- The Washington Times - Thursday, July 18, 2019

The temperature flirted with a very un-Moon-like 100 degrees, but that didn’t stop hundreds of space-lovers from attending the Apollo 50 Festival on the National Mall.

Thursday marked the first day of the Smithsonian National Air and Space Museum’s weekend-long festival marking the 50th anniversary of the first moon landing on July 20, 1969.

Many attendees came decked out in NASA- or space-themed clothing, stopping at some of the more than 20 booths spread out between 4th and 7th Streets in front of the popular museum. Among the visitors wearing space-themed shirts with stars and astronauts were Jessie Atkin and Devin Symons.

Ms. Atkin, a Marylander, said she has been a fan of outer space since she was a 5-year-old, adding she uses that passion in her creative writing career.

“I wanted to be an astronaut in kindergarten, but then I got to middle school and struggled with math,” Ms. Atkin said. “I had to channel my interest in another direction.”



Mr. Symons grew up in Washington regularly going to the Air and Space Museum as a kid.

“When I was a kid, I got a copy of the space shuttle operator’s manual,” he said. “I used a refrigerator box to build my own space shuttle.”

Although neither were born when Neil Armstrong and Buzz Aldrin first descended on the lunar surface, they grew up inspired by the Apollo programs achievement, and say they hope there are new moon missions and new chances for glory in NASA’s future. They closely follow the progress of Artemis, the new NASA mission designed to someday return Americans to the moon and to establish a permanent presence there.

“Look at what Apollo did to inspire all these generations,” Ms. Atkin said. “If Artemis works and we can get NASA off the ground again, that is its own inspiration.”

The festival booths featured pop-up NASA science exhibits that invited guests to explore the Moon-to-Mars program, space technology and how NASA technology is used in people’s everyday lives, among others. Attendees were also offered a large amount of free souvenirs including Apollo 50 posters, stickers, books and bookmarks.

NASA scientists and volunteers were there to answer questions and watch over activities such as building a rocket out of Legos and touching a real moon rock.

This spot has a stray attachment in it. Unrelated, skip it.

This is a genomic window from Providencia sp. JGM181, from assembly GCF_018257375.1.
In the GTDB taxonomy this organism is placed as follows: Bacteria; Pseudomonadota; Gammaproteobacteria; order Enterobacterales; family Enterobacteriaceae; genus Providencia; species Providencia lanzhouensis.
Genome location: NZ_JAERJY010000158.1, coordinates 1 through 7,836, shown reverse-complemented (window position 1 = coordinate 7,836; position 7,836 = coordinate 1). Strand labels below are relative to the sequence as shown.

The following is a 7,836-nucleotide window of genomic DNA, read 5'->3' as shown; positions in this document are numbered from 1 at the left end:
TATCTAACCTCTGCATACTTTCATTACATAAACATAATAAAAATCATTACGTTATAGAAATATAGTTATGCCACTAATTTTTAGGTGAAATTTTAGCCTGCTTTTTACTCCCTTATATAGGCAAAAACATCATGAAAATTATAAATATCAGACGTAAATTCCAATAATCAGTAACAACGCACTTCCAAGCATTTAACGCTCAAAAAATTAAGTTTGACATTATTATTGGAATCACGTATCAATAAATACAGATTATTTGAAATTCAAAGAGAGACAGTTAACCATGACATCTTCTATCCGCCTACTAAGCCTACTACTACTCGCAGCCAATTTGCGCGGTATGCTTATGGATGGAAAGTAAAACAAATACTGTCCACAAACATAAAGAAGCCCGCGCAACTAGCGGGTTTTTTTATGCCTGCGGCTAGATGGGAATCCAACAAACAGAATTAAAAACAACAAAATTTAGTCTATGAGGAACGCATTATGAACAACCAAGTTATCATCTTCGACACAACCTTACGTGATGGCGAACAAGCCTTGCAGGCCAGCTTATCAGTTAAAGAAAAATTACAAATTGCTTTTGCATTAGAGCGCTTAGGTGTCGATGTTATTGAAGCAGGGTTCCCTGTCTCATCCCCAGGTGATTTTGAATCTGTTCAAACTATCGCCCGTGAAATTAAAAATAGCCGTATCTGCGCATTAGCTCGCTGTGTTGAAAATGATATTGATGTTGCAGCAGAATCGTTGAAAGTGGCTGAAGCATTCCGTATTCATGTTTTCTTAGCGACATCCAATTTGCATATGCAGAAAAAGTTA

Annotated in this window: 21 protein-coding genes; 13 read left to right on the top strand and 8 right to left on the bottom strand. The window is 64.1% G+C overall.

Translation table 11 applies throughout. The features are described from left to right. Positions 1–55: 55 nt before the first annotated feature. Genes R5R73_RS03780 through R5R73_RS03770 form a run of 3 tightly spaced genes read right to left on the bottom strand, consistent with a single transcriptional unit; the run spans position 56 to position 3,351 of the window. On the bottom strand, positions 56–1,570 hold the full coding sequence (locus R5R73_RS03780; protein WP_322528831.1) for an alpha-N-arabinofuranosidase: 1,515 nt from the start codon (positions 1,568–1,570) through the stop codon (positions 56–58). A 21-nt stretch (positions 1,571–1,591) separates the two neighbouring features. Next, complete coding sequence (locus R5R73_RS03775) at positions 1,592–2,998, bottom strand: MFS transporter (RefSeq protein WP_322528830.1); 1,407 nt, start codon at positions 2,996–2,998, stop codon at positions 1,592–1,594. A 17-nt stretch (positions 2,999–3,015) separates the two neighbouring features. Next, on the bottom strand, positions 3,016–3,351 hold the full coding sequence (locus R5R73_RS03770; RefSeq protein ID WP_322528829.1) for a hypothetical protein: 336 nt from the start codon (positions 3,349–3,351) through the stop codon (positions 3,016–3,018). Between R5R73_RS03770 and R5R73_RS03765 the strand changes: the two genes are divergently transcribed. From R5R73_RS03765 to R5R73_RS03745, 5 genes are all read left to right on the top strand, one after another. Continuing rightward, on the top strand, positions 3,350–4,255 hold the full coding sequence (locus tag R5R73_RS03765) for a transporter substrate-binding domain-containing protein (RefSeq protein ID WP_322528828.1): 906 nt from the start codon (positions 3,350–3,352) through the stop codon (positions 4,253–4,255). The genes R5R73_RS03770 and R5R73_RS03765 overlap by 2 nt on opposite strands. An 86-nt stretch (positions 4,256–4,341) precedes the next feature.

Brad Bole, one of the volunteers at the moon rock display, recalled his memories of the Apollo 11 moon landing. He was 15 at the time.

“My dad and I are sitting there, and you’re watching it, and you’re looking at it, and you’re like, ‘Wait a minute, is this real?’” Mr. Bole said.

He said he distinctly remembers Walter Cronkite’s reaction as he was reporting the new on the TV.

The famed news anchors was “taking off his glasses and he’s going, ‘Oh boy.’ He was like a big kid,” Mr. Bole said.

Another visitor, Brian Boyle, of Virginia, talked about how inspired he was watching the moon landing on TV.

“Everyone was afraid, you know, thinking, Are they going to live?” Mr. Boyle said. “It was kind of a unifying thing for the country.”

The Smithsonian and first-responders remained cautious with the heat outside during the festival. Those attending were asked to drink plenty of water, stay out of the sun as much as possible and were encouraged to take breaks inside one of the surrounded Smithsonian museums.

Medical tents were set up around the Mall with air-conditioning, water and emergency responders from George Washington University Hospital on alert with ambulances ready, if needed. First responders had to deal with a handful of people with heat exhaustion near the end of the afternoon, officials said.

Temperatures are expected to rise as the weekend continues, with the highest temperatures hitting Saturday, the official anniversary of the moon landing.

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